Editions:  Austria · Denmark · France · Germany · Italy · Norway · Spain · Sweden · Switzerland
Advertisement

Swedish statistics agency published faulty inflation data

Share this article

15:36 CEST+02:00
Sweden's central bank was relying on bad inflation data when it decided to raise interest rates last week, Statistics Sweden has revealed.

According to the agency, it has been miscalculating the estimated price changes for shoes since the start of the year.

“The previously published inflation rates for April through July have therefore been somewhat misleading,” the agency said in a statement.

Statistics Sweden revised July inflation to 4.1 percent, down from the previously published level of 4.4 percent which had been the highest inflation rate recorded in Sweden in 15 years.

Meanwhile, the agency reported that inflation for August was 4.3 percent, up 0.2 percent from the revised figures for July.

The mistake had analysts wondering whether the Riksbank may have acted differently last week if the correct inflation figures had been known.

“It's interesting against the background that [Riksbank head] Stefan Ingves in a number of interviews singled out the fact that inflation is too high today,” said Henrik Mitelman, head analyst at SEB bank, to the TT news agency.

However, Mitelman stopped short of declaring unequivocally that the revised data would have resulted in the Riksbank leaving rates untouched.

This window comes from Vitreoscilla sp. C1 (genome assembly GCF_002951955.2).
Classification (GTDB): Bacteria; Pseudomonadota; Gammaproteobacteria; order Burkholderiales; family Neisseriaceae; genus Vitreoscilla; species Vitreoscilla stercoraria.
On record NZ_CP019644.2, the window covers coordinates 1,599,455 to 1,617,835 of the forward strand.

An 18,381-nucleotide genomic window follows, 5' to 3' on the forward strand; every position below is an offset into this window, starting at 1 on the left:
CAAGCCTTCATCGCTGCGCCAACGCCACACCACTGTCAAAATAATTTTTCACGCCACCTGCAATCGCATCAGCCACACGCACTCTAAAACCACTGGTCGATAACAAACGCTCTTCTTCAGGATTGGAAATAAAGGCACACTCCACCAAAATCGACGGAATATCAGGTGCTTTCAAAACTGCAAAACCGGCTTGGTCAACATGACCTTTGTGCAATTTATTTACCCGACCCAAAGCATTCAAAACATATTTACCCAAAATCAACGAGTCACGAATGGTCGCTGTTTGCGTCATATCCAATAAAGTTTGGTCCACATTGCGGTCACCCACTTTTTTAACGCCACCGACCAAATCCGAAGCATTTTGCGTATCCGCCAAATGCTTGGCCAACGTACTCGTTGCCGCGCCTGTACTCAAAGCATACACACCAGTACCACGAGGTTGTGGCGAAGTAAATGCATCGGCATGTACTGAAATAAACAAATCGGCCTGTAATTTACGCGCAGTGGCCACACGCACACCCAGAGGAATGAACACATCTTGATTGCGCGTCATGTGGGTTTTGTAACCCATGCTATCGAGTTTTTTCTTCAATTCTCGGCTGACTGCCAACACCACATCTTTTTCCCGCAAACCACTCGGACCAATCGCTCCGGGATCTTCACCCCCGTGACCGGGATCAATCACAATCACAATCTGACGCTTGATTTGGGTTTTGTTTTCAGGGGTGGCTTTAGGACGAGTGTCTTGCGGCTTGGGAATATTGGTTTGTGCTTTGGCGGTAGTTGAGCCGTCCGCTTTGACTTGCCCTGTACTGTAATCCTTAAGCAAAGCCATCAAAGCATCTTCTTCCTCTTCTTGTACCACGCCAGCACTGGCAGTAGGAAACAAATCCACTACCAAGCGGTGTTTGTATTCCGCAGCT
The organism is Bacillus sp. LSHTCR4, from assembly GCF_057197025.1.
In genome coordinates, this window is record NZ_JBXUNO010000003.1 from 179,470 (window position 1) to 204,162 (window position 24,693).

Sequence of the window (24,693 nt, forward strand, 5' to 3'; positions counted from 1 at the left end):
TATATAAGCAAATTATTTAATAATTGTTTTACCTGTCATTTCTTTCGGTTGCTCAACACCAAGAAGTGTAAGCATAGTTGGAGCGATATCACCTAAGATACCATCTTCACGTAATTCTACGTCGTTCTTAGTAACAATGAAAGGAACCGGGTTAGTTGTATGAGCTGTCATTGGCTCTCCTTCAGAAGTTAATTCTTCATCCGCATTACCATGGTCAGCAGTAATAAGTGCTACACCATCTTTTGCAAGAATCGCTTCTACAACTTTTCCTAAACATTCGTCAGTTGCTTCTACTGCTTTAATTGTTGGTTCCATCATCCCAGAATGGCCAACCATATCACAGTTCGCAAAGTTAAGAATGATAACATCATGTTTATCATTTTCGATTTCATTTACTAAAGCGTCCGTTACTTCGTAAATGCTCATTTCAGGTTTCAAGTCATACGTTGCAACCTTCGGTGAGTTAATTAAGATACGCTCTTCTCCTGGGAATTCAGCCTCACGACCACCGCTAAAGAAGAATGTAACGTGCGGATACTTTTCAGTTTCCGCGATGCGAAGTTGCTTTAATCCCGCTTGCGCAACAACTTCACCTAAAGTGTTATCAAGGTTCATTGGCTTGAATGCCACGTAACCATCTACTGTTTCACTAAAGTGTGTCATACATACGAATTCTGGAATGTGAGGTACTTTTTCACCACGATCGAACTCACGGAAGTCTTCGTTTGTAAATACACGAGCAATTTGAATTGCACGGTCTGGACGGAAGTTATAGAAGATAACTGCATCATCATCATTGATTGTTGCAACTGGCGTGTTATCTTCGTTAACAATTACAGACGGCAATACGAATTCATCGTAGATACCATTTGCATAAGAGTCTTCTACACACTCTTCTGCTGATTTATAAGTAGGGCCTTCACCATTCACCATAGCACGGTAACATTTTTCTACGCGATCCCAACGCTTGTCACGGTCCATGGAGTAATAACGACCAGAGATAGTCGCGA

“Ah, it's hard to say. But it would have been a piece of the puzzle and it would have ended up on the other side of the balance,” he said.

But former Riksbank vice-chair Villy Bergström doesn't think the interest rate decision would have been different.

“I don't think that a few tenths of a percent changes the analysis very much, especially when the trend is still that inflation is being pushed up. They are naturally frightened for dispersion effects and those risks still exist,” said Bergström to TT.

In explaining the August price increases, Statistics Sweden said the main driver were higher prices for clothing, which went up 6.9 percent. While prices on electricity, furniture, and mortgage interest also went up, their overall effects were mitigated by lower prices for fuel (down 4.1 percent), vegetables (down 5.5 percent) and package holidays (down 7.4 percent).

Get notified about breaking news on The Local

Share this article

Advertisement

From our sponsors

The power of cooperation: the secret to Swedish success?

Is the Swedish approach to leadership really as special as people think? The Local asks a non-Swedish manager at telecom giant Ericsson for a frank appraisal of Swedes' so-called 'lagom' leadership style.

Advertisement
Advertisement
Jobs
Click here to start your job search
Advertisement
Advertisement

Popular articles

Advertisement
Advertisement